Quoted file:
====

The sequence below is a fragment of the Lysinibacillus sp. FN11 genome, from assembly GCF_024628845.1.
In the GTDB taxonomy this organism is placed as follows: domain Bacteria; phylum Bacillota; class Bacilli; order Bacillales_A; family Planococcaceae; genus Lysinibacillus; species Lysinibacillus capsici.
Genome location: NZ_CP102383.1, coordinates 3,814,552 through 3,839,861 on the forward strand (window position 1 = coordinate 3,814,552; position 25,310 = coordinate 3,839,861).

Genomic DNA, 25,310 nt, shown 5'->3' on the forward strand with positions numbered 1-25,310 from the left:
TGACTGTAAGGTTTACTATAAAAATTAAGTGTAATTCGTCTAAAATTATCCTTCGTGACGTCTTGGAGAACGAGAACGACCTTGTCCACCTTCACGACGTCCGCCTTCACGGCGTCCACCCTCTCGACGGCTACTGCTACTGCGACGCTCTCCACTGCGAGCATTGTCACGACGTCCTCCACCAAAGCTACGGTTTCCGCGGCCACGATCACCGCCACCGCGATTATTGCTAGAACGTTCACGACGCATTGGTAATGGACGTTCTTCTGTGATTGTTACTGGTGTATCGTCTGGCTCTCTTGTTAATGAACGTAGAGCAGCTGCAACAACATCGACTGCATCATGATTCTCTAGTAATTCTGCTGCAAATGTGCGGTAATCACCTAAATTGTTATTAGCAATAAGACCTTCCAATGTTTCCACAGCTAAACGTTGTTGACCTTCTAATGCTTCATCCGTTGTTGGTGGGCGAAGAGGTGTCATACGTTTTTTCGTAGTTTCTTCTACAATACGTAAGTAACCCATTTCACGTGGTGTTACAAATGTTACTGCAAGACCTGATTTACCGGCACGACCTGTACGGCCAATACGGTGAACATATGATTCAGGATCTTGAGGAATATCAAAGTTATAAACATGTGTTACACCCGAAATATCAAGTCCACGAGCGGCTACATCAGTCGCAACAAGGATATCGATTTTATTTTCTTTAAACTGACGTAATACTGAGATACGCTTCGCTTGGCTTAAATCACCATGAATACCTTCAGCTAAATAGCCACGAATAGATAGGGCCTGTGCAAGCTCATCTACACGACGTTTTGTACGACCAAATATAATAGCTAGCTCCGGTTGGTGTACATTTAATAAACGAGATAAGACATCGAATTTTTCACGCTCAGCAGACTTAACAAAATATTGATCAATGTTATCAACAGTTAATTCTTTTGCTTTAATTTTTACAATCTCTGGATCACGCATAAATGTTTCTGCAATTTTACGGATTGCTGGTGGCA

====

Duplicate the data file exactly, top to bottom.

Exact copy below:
The sequence below is a fragment of the Lysinibacillus sp. FN11 genome, from assembly GCF_024628845.1.
In the GTDB taxonomy this organism is placed as follows: domain Bacteria; phylum Bacillota; class Bacilli; order Bacillales_A; family Planococcaceae; genus Lysinibacillus; species Lysinibacillus capsici.
Genome location: NZ_CP102383.1, coordinates 3,814,552 through 3,839,861 on the forward strand (window position 1 = coordinate 3,814,552; position 25,310 = coordinate 3,839,861).

Genomic DNA, 25,310 nt, shown 5'->3' on the forward strand with positions numbered 1-25,310 from the left:
TGACTGTAAGGTTTACTATAAAAATTAAGTGTAATTCGTCTAAAATTATCCTTCGTGACGTCTTGGAGAACGAGAACGACCTTGTCCACCTTCACGACGTCCGCCTTCACGGCGTCCACCCTCTCGACGGCTACTGCTACTGCGACGCTCTCCACTGCGAGCATTGTCACGACGTCCTCCACCAAAGCTACGGTTTCCGCGGCCACGATCACCGCCACCGCGATTATTGCTAGAACGTTCACGACGCATTGGTAATGGACGTTCTTCTGTGATTGTTACTGGTGTATCGTCTGGCTCTCTTGTTAATGAACGTAGAGCAGCTGCAACAACATCGACTGCATCATGATTCTCTAGTAATTCTGCTGCAAATGTGCGGTAATCACCTAAATTGTTATTAGCAATAAGACCTTCCAATGTTTCCACAGCTAAACGTTGTTGACCTTCTAATGCTTCATCCGTTGTTGGTGGGCGAAGAGGTGTCATACGTTTTTTCGTAGTTTCTTCTACAATACGTAAGTAACCCATTTCACGTGGTGTTACAAATGTTACTGCAAGACCTGATTTACCGGCACGACCTGTACGGCCAATACGGTGAACATATGATTCAGGATCTTGAGGAATATCAAAGTTATAAACATGTGTTACACCCGAAATATCAAGTCCACGAGCGGCTACATCAGTCGCAACAAGGATATCGATTTTATTTTCTTTAAACTGACGTAATACTGAGATACGCTTCGCTTGGCTTAAATCACCATGAATACCTTCAGCTAAATAGCCACGAATAGATAGGGCCTGTGCAAGCTCATCTACACGACGTTTTGTACGACCAAATATAATAGCTAGCTCCGGTTGGTGTACATTTAATAAACGAGATAAGACATCGAATTTTTCACGCTCAGCAGACTTAACAAAATATTGATCAATGTTATCAACAGTTAATTCTTTTGCTTTAATTTTTACAATCTCTGGATCACGCATAAATGTTTCTGCAATTTTACGGATTGCTGGTGGCA